By Ellen Leopold
A Twentieth-Century tale of Breast melanoma, ladies, and Their DoctorsIn the 1st cultural historical past of breast melanoma, Ellen Leopold asks how sexual politics have formed the connection among sufferer and doctor, and the way a illness lately shrouded in secrecy has develop into so public.
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Extra resources for A DARKER RIBBON: A TWENTIETH-CENTURY STORY OF BREAST CANCER, WOMAN, AND THEIR DOCTORS
The intention here is not to cast blame but to identify the underlying cultural ideas at work, in order to understand why they have had such different consequences for men and for women. I should also add that I do not want to minimize the benefits of the treatments that medicine in the first 75 years of the century made available. Undoubtedly, they kept a great many women alive. My criticism of radical surgery in this book is directed more toward those factors (not, strictly speaking, either medical or scientific) that served to prolong clinical dependence on a misguided model of disease.
Everyone is caught up in them. Inevitably, they are attention-grabbing and make headlines. The opportunities they offer for both Page 9 tragedy and heroism make media coverage of them irresistable. Not surprisingly, the paper trail they leave behind has made them popular with medical historians. . " 5 I would add breast cancer to the list of historical wallflowers. As a disease that sets off powerful if poorly understood reactions to female sexuality, its history has much to tell us about American society's long-term accommodations to the physical and emotional needs of women.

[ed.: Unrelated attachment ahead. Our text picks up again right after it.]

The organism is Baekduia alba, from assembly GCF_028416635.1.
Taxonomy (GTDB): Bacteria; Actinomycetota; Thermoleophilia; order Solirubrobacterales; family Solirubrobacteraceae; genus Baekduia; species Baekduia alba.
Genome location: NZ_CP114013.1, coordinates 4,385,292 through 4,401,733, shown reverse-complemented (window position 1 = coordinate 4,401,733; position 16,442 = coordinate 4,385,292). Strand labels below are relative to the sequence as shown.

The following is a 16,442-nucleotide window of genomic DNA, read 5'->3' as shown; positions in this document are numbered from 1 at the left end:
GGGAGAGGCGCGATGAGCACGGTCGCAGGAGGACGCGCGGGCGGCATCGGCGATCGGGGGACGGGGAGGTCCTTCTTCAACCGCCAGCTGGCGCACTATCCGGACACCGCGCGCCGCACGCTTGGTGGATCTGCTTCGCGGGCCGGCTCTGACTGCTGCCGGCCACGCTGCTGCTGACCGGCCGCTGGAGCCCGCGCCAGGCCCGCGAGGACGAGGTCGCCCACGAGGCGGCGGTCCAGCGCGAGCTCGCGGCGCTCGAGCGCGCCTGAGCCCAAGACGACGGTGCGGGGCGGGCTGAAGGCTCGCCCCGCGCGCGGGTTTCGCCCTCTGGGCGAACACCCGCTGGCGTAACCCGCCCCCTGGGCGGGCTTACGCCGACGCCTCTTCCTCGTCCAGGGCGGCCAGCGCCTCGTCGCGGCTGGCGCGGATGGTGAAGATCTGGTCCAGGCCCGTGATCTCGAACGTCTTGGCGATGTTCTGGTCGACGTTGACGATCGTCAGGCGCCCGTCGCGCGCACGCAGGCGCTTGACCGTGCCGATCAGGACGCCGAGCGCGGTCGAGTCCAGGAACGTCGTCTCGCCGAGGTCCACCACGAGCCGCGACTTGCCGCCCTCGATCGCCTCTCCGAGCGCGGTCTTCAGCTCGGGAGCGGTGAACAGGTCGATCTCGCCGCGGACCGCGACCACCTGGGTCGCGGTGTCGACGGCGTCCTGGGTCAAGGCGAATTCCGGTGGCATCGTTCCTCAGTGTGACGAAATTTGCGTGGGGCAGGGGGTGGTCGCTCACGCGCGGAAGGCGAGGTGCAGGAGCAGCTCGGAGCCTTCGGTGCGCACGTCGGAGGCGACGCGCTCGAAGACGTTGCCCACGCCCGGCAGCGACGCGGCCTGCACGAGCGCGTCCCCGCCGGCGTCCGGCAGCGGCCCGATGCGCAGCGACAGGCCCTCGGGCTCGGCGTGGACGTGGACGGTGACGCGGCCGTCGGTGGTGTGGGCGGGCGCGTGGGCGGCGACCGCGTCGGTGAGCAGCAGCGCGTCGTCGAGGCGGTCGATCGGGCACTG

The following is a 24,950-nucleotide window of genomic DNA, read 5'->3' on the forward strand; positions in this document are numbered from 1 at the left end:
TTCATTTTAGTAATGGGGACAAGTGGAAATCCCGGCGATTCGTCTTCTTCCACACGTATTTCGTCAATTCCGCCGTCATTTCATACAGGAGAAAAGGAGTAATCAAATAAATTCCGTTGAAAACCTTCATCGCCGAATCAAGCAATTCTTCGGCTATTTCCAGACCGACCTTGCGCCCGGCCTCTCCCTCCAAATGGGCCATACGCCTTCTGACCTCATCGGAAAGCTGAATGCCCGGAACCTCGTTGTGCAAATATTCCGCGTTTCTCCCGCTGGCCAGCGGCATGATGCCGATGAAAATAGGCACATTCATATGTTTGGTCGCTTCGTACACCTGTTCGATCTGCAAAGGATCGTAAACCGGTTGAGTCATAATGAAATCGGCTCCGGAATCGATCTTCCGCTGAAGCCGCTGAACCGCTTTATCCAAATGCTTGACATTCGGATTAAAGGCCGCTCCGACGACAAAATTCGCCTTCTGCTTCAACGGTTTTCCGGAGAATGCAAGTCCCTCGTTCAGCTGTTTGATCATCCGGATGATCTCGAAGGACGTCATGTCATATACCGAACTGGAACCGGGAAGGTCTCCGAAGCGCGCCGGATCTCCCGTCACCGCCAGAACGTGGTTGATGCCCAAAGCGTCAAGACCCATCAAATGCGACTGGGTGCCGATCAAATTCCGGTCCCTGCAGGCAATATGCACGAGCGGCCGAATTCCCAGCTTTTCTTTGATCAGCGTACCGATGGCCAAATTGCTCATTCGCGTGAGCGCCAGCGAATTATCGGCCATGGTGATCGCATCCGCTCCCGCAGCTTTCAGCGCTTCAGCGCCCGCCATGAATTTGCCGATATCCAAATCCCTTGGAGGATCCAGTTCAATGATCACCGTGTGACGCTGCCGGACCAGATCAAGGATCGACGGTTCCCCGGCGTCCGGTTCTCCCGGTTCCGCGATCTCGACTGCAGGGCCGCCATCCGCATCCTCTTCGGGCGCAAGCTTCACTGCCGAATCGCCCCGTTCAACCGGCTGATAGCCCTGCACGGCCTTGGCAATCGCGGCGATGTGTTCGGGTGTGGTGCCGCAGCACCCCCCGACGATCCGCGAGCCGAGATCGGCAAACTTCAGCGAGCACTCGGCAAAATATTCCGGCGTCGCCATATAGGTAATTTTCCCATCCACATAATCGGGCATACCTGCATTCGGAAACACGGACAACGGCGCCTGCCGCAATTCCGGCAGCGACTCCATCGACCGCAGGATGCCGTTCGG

And, yes, they have effectively broadcast their dissatisfaction with the scarcity and quality of research into women's diseases. But the burden still falls largely on their shoulders. Every one of the 180,000 American women diagnosed each year is still individually responsible for getting herself screened, biopsied, treated, and monitored. And those lucky enough to escape a positive diagnosis (this time) are, equally, burdened with the responsibility to maintain their disease-free state (through so-called lifestyle modifications like diet and exercise).
A DARKER RIBBON: A TWENTIETH-CENTURY STORY OF BREAST CANCER, WOMAN, AND THEIR DOCTORS by Ellen Leopold